The country music industry is about ready for the same type of change that Noir brought to Hollywood. Michael Peterson is not, however, leading the charge in Wellesian fashion. Or even in the fashion of someone like, say, Billy Ray Cyrus.
On his second release, Being Human, Peterson has basically made the same album very latter day Nashville hat act makes. The album is full of bad, bad, lyrics, scantily clad re-dressings of Garth Brooks/Randy Travis type melodies, and not enough excitement to waste time or effort on. And if you’re the type to ask…yes. It really is that bad.
There is very little of value on Being Human. The lyrics, as mentioned, aren’t worth the pen and paper or even the hard drive memory that may have been used to write them. The idea that an entire song “Stomp” could be written for the occasion of stomping on the dance floor of a country-line-dancing club shows how emotionally ungrounded the lyrics can be. It’s painful to realize that mindless drivel such as this can actually make it onto a major label recording.
Another aimless tune is a waltz named “Slow Dance.” I am sure that people who enjoy line dancing find this tune to be a wonderful break from “stomping” all night, but anyone any further than 10 feet from a parquet floor could (and probably would), be bored to death, or at least bored to a state similar to some sort of coma. The lyrics talk about a slow dance, which when Michael Peterson is playing, may seem similar to a slow root canal, without the painkillers.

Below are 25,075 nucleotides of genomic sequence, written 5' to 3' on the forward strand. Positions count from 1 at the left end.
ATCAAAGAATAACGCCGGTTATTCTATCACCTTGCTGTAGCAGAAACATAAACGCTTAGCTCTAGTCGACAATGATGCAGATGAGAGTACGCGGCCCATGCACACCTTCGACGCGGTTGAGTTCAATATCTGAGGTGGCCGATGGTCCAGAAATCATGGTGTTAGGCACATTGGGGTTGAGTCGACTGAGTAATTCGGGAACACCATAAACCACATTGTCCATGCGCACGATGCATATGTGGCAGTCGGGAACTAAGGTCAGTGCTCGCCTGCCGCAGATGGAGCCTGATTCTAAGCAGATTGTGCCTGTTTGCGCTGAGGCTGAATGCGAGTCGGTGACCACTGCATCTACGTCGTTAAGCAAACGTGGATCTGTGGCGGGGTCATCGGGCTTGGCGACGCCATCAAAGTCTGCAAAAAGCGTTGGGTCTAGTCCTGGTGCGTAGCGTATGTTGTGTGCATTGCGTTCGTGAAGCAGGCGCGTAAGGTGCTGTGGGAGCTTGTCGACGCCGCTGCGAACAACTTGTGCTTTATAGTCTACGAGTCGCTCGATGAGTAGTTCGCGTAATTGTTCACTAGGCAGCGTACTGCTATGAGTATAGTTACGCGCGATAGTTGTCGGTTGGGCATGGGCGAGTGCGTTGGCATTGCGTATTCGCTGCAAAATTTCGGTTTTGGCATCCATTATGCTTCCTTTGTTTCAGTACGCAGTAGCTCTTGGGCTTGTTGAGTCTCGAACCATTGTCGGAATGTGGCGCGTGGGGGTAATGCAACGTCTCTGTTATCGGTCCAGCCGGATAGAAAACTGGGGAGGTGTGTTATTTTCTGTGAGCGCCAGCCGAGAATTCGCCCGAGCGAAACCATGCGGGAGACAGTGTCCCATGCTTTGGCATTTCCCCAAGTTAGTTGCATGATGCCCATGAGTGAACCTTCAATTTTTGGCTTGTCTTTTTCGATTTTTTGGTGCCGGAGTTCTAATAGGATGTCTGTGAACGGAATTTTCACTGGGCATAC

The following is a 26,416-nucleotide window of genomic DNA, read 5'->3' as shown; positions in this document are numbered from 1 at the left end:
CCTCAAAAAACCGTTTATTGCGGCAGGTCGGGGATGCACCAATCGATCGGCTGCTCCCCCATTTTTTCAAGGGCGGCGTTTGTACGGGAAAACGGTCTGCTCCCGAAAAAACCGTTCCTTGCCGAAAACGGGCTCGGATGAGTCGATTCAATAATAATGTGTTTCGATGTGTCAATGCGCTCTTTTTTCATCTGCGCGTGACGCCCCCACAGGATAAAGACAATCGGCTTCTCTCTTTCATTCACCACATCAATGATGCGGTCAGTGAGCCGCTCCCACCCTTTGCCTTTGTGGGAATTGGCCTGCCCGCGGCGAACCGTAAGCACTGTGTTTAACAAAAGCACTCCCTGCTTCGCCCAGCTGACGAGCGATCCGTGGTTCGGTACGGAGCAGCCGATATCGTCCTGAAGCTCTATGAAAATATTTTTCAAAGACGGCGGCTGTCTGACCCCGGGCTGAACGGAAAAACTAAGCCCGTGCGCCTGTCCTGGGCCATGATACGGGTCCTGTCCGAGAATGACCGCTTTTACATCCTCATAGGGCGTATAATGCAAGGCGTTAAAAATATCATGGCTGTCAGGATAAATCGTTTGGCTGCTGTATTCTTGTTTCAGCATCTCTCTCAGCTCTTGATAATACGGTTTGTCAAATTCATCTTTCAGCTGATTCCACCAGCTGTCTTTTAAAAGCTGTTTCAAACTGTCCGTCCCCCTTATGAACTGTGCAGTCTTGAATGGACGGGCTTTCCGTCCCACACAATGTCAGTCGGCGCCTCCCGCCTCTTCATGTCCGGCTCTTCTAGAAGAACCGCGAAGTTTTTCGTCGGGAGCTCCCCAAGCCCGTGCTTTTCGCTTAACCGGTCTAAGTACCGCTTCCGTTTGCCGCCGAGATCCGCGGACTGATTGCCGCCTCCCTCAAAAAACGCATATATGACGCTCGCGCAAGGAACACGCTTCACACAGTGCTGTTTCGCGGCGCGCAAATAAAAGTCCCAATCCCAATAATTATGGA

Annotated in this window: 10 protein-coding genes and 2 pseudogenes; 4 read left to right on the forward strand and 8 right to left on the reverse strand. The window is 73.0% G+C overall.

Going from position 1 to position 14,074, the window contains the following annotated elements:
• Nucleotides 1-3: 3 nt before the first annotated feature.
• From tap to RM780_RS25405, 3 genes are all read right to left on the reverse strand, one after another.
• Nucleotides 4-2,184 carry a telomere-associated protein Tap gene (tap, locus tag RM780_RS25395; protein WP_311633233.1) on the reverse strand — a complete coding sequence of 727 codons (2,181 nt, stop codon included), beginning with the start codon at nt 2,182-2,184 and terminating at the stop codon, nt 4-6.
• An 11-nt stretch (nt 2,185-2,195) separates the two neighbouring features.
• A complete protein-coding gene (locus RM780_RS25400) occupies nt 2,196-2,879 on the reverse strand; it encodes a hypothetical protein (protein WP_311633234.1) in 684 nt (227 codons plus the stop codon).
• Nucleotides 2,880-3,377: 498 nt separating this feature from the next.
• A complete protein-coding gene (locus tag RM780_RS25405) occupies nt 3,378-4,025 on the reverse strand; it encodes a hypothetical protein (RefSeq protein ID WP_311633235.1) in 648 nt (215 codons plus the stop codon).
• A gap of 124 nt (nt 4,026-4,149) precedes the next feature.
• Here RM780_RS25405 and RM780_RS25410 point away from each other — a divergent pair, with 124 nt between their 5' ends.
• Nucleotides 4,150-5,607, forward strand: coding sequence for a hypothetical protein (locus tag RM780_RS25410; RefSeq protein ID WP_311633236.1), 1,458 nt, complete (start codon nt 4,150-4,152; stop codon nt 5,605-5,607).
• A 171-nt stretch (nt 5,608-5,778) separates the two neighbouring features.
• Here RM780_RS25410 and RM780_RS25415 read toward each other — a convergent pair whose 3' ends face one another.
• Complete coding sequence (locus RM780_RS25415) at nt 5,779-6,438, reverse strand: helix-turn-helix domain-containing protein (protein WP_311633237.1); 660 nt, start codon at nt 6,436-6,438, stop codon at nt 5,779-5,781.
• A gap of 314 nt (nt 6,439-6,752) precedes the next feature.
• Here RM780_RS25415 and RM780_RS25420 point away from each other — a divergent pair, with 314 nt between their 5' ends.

Oh yeah, Michael Peterson has a passable voice. Just a little bit of praise and a little bit of justification for giving more than zero on this album.
If Peterson were a little more willing to break the mold of the ridiculous garbage coming out of Nashville nowadays, he’d have a shot at a little bit of respect. He has a nice enough set of pipes that he could conceivably do some harm (or good), on the scene. It would be nice to see him try to say something with country music, other than, “dancing is fun.”
// Sound Affects
"The man whose songs were recorded by Johnny Cash, Alan Jackson, Ricky Skaggs, David Allan Coe, The Highwaymen, and countless others succumbs to time’s cruel cue that the only token of permanence we have to offer are the effects of shared moments and memories.READ the article